Latest scan results mean he will travel to join up with the Dutch squad yet his availability is still unsure. Without Robben, who scored twice before picking up his injury, their attack loses his searing pace and ability to conjure a goal from absolutely nothing. Without him, it is likely that is all they will be bringing home.

Attack The Only Philosophy

Another touted dark horse are Marco Bielsa's Chile. Bielsa, the finest Argentine coach at this summer's World Cup, who has the haunting horrors of 2002 fresh in his mind when he took Argentina to the finals as favourites after a spellbinding qualification campaign and crashed out in the group stage, will be desperate to showcases his talents this summer.

His approach to the game will be a joy to watch - it's all about attack and the pressing of the opposition high up the pitch with Bielsa but their naivety at the back will be their undoing. Humberto Suazo, who was South America's top scorer in qualification with 10 goals, is also struggling to be fit after suffering a hamstring injury in a pre-World Cup game.

Their game against Spain, although Vicente Del Bosque may be fielding the reserves by then, could be one of the nights of the group stage but a probable second round tie with Brazil will surely see their World Cup campaign end in the same way as it did the last time they made the finals in 1998 - trying to outplay their South American rivals but ultimately coming up short.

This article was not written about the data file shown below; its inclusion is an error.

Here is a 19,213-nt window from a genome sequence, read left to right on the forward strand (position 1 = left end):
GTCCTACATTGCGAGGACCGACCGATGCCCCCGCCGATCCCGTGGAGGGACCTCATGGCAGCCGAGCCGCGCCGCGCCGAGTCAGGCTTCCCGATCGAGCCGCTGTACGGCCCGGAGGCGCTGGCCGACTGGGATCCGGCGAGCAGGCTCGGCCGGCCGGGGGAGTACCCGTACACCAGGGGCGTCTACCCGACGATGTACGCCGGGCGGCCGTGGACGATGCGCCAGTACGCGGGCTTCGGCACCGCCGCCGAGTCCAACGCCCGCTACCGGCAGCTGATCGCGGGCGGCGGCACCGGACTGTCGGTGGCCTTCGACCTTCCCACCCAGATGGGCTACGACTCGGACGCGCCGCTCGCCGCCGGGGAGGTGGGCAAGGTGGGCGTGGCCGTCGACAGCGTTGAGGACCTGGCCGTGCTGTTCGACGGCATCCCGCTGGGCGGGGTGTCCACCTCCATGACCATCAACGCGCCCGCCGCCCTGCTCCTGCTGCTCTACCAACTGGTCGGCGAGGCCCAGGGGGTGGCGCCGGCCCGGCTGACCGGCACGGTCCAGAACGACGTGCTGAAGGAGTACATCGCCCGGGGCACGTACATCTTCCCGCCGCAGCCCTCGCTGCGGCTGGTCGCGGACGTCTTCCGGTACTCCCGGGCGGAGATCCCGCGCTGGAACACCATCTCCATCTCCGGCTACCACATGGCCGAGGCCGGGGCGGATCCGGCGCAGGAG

But while they are there they should be a joy to see.

From Salesman to South Africa

Ten years ago an amateur footballer by the name of Grafite was playing the game in exchange for diapers and food for his newborn baby girl. He sold waste paper bags on the side to make enough money to get by. Next week, he will be part of the squad of the World Cup's most glorious side, Brazil. It’s the kind of thing you would not believe if they made it up in Hollywood, let alone if it happened in real life.

The Brazilian never expected to be at the World Cup and you get the feeling he still can't believe it.

"I still thought I was a long shot to make the team. I was in my house and just went to the garden with my dog to wait there. My family and all my friends were in the living room watching the TV," said the Wolfsburg striker.

"From time to time I would just look at them from the garden to see what was going on. If they kept quiet I knew it would be bad news. All of a sudden they started yelling and celebrating. My daughter ran to me and we hugged and started crying."

"When I heard I was summoned to the World Cup I started getting flashes of my early days," he said.

"Of when I was in Campo Limpo Paulista playing for diapers and groceries for my daughter, Ana Carolina, who had just been born. It wasn't easy to get to where I am now."

Grafite will be Brazil's fourth choice striker in South Africa behind Robinho, Luis Fabiano and Nilmar and although Dunga has come under criticism back in Brazil for his style of football, they edge Spain as my favourites to take the prize on July 11 in Johannesburg.